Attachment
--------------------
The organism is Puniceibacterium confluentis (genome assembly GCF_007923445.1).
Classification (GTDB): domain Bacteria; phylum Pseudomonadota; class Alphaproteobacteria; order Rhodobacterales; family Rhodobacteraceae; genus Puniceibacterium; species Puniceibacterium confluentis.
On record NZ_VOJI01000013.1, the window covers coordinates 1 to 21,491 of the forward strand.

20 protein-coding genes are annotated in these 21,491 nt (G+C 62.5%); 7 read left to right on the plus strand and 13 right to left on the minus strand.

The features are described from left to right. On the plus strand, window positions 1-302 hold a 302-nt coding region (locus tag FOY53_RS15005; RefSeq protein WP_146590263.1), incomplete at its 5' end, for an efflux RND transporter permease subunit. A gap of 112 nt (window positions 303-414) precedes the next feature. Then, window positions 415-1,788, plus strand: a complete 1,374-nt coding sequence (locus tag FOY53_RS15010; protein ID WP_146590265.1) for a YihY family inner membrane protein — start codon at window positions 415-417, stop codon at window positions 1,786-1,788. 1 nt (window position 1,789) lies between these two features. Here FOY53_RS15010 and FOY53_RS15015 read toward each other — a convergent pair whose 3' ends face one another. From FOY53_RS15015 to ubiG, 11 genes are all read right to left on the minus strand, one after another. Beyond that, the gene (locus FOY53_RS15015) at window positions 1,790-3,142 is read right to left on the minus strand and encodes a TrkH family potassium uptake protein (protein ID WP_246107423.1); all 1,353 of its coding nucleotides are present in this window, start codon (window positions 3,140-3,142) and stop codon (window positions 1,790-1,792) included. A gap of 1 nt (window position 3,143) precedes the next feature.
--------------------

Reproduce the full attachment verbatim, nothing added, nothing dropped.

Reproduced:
The organism is Puniceibacterium confluentis (genome assembly GCF_007923445.1).
Classification (GTDB): domain Bacteria; phylum Pseudomonadota; class Alphaproteobacteria; order Rhodobacterales; family Rhodobacteraceae; genus Puniceibacterium; species Puniceibacterium confluentis.
On record NZ_VOJI01000013.1, the window covers coordinates 1 to 21,491 of the forward strand.

20 protein-coding genes are annotated in these 21,491 nt (G+C 62.5%); 7 read left to right on the plus strand and 13 right to left on the minus strand.

The features are described from left to right. On the plus strand, window positions 1-302 hold a 302-nt coding region (locus tag FOY53_RS15005; RefSeq protein WP_146590263.1), incomplete at its 5' end, for an efflux RND transporter permease subunit. A gap of 112 nt (window positions 303-414) precedes the next feature. Then, window positions 415-1,788, plus strand: a complete 1,374-nt coding sequence (locus tag FOY53_RS15010; protein ID WP_146590265.1) for a YihY family inner membrane protein — start codon at window positions 415-417, stop codon at window positions 1,786-1,788. 1 nt (window position 1,789) lies between these two features. Here FOY53_RS15010 and FOY53_RS15015 read toward each other — a convergent pair whose 3' ends face one another. From FOY53_RS15015 to ubiG, 11 genes are all read right to left on the minus strand, one after another. Beyond that, the gene (locus FOY53_RS15015) at window positions 1,790-3,142 is read right to left on the minus strand and encodes a TrkH family potassium uptake protein (protein ID WP_246107423.1); all 1,353 of its coding nucleotides are present in this window, start codon (window positions 3,140-3,142) and stop codon (window positions 1,790-1,792) included. A gap of 1 nt (window position 3,143) precedes the next feature.